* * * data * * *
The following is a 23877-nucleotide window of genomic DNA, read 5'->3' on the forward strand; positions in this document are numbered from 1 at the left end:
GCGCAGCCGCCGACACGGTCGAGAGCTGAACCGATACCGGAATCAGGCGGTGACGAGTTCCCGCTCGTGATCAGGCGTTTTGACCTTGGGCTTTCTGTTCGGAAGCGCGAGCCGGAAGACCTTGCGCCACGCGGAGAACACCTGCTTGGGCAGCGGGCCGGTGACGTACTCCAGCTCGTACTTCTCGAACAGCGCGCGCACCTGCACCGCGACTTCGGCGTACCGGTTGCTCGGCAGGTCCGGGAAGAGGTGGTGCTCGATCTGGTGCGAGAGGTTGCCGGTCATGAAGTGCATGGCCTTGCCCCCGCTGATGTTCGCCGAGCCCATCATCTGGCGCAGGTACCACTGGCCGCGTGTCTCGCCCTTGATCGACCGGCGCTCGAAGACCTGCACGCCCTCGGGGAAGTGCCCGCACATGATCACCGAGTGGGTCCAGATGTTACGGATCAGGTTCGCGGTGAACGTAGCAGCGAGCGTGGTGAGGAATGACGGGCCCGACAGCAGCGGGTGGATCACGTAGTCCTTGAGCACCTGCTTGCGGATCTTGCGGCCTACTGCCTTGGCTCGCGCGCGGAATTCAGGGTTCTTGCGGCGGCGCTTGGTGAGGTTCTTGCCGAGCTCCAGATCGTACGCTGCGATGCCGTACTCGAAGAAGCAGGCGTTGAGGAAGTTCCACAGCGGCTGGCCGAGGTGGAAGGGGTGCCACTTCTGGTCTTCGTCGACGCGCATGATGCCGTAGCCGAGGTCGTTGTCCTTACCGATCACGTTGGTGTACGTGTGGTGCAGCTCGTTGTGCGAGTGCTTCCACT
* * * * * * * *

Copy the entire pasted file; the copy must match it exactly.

The following is a 23877-nucleotide window of genomic DNA, read 5'->3' on the forward strand; positions in this document are numbered from 1 at the left end:
GCGCAGCCGCCGACACGGTCGAGAGCTGAACCGATACCGGAATCAGGCGGTGACGAGTTCCCGCTCGTGATCAGGCGTTTTGACCTTGGGCTTTCTGTTCGGAAGCGCGAGCCGGAAGACCTTGCGCCACGCGGAGAACACCTGCTTGGGCAGCGGGCCGGTGACGTACTCCAGCTCGTACTTCTCGAACAGCGCGCGCACCTGCACCGCGACTTCGGCGTACCGGTTGCTCGGCAGGTCCGGGAAGAGGTGGTGCTCGATCTGGTGCGAGAGGTTGCCGGTCATGAAGTGCATGGCCTTGCCCCCGCTGATGTTCGCCGAGCCCATCATCTGGCGCAGGTACCACTGGCCGCGTGTCTCGCCCTTGATCGACCGGCGCTCGAAGACCTGCACGCCCTCGGGGAAGTGCCCGCACATGATCACCGAGTGGGTCCAGATGTTACGGATCAGGTTCGCGGTGAACGTAGCAGCGAGCGTGGTGAGGAATGACGGGCCCGACAGCAGCGGGTGGATCACGTAGTCCTTGAGCACCTGCTTGCGGATCTTGCGGCCTACTGCCTTGGCTCGCGCGCGGAATTCAGGGTTCTTGCGGCGGCGCTTGGTGAGGTTCTTGCCGAGCTCCAGATCGTACGCTGCGATGCCGTACTCGAAGAAGCAGGCGTTGAGGAAGTTCCACAGCGGCTGGCCGAGGTGGAAGGGGTGCCACTTCTGGTCTTCGTCGACGCGCATGATGCCGTAGCCGAGGTCGTTGTCCTTACCGATCACGTTGGTGTACGTGTGGTGCAGCTCGTTGTGCGAGTGCTTCCACT